Many businesses are unsure on how to begin their journey toward a sustainable future. An effective way to start is by measuring and reducing carbon emissions.
Let's start off with the basics, what are carbon emissions? Carbon emissions is an umbrella term that refers to the variety of harmful gases (greenhouse gases) that are released into the earth’s atmosphere as a result of human activities.
Greenhouse gases include carbon dioxide (CO2), methane, nitrous oxide, F-gas and water vapour, but are referred to collectively as ‘carbon emissions’ to standardise measurement in terms of their impact on global warming.
CO2 is by far the most common of the greenhouse gases, accounting for around 76% of all emissions. Hence, it provides the yardstick by which we can measure the impact of other greenhouse gages. As an example, releasing 1 kg of methane into the atmosphere is about equivalent to releasing 84 kg of carbon dioxide.
Every business engages in activities that release carbon emissions into the atmosphere, which in turn contributes to climate change. It could be methane emitted by cows, consuming electricity produced using fossil fuels or carbon released during industrial processes like cement making.
This list is not exhaustive, but let’s be clear all businesses have activities that release carbon emissions into the atmosphere which contribute to climate change, no matter how small.
Recognising the importance of measuring and reducing carbon emissions is one thing. Understanding how to do it is another matter. The terminology can feel overwhelming and technical details hard to understand. However, we want to eliminate that feeling and explain how you can get started.
Doing this will benefit your organisation as well as the environment. It means you can:
- Identify which areas of your organisation emits most carbon
- Demonstrate to your customers, staff and stakeholders that you are taking climate action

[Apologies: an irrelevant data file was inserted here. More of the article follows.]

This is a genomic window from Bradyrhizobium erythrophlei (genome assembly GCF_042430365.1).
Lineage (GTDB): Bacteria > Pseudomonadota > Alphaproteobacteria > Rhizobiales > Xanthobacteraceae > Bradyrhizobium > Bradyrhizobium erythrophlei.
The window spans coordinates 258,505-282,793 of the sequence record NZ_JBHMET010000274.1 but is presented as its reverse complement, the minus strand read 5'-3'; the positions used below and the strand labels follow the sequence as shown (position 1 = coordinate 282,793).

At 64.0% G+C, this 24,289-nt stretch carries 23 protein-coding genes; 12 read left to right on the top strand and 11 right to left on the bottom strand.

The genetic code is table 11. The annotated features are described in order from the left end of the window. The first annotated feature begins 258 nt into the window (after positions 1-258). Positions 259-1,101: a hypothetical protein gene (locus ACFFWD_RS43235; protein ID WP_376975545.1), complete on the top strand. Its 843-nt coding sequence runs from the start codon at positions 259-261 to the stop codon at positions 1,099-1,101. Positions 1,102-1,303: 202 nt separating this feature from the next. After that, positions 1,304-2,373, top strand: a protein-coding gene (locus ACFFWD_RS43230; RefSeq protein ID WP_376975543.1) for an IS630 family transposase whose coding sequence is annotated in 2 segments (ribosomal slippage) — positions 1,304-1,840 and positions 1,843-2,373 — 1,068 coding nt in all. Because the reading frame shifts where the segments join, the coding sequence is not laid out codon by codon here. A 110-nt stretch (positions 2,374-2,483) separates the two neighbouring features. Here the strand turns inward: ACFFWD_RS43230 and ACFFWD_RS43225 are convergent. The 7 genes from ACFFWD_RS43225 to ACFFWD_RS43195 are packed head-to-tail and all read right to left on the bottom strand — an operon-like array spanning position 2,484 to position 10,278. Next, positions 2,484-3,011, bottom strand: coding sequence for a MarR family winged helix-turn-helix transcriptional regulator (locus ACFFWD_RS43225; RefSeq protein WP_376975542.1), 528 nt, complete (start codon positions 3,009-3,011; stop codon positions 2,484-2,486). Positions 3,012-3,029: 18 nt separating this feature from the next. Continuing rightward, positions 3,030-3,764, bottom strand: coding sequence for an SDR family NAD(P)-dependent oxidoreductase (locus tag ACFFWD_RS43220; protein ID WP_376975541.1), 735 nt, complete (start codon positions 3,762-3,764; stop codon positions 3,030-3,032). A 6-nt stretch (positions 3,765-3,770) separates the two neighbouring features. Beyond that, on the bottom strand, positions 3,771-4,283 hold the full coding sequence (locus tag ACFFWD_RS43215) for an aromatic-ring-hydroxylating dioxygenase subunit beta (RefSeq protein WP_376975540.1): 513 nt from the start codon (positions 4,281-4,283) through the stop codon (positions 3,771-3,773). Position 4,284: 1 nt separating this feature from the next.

- Identify quick ways to reduce emissions; often these can save money by reducing energy use
- Help ensure your license to operate complies with existing regulations on climate change
- Attract business and new customers looking for socially conscious organisations
- Increase your brand value as you become more socially and environmentally aware.
In addition to these benefits, businesses will soon be compelled to take action to cut carbon emissions with legislation coming down the track as the UK pushes to meet its net zero target by 2050.
Businesses can reduce their carbon emissions by breaking down their emissions into three categories; Scope 1 (direct emissions from your own business activities), Scope 2 (emissions from the energy you purchase), Scope 3 (indirect emissions associated with your supply chain, value chain and end user).
Scope 1 emissions relate to emissions that are released as a direct result of activities undertaken by an organisation. This refers to emissions particularly associated with company vehicles and company facilities e.g., fuel combustion in boilers, furnaces, petrol, diesel etc.
Scope 2 emissions are referred to as being indirect. These emissions relate to purchased electricity, heating, and cooling.
Scope 1 and 2 are relatively easy for an organisation to measure, as these emissions can be measured by energy bills, fuel cards etc. The measurement of Scope 3 emissions is where it begins to get a little bit more challenging.
Scope 3, in the same sense as Scope 2, relates to indirect emissions that are as a result of the organisation. However, Scope 3 emissions refer to the ‘value chain’ (basically your supply chain). This includes suppliers, production of purchased products, transportation of purchased products, or use of sold products. The Carbon Trust have broken down Scope 3 into the following:
- Purchased goods and services
- Business travel (in a vehicle not owned by the business)
- Employee commuting
- Waste disposal
- Use of sold products
- Transportation and distribution (up- and downstream)
- Leased assets and franchises
Why is measuring your carbon emissions important?
Measuring your businesses carbon emissions gives you an understanding of your carbon footprint. Without this understanding, it is a little bit like shooting in the dark when it comes to taking effective climate action. Knowing where your largest carbon emissions arise will help you to make decisions on where best to take climate action and helps businesses to create a measurable action plan. This could be based on pay-back-period, customer requirements and most significant impact
The way in which you address sustainability and efficiency of your business, will not only impact you, your business, or your customers, but the climate crisis of the planet.
Our partner Bristol Green Capital Partnership has a guide for SME’s which gives useful advice on how to measure your carbon emissions with the scope framework.
Once you have measured your emissions you can set targets on how to make improvements. Some organisations have made their targets and actions of their scope emissions public. This is a great way to highlight not only how your organisation is acting against climate change, but it also encourages other businesses to become involved in this as well.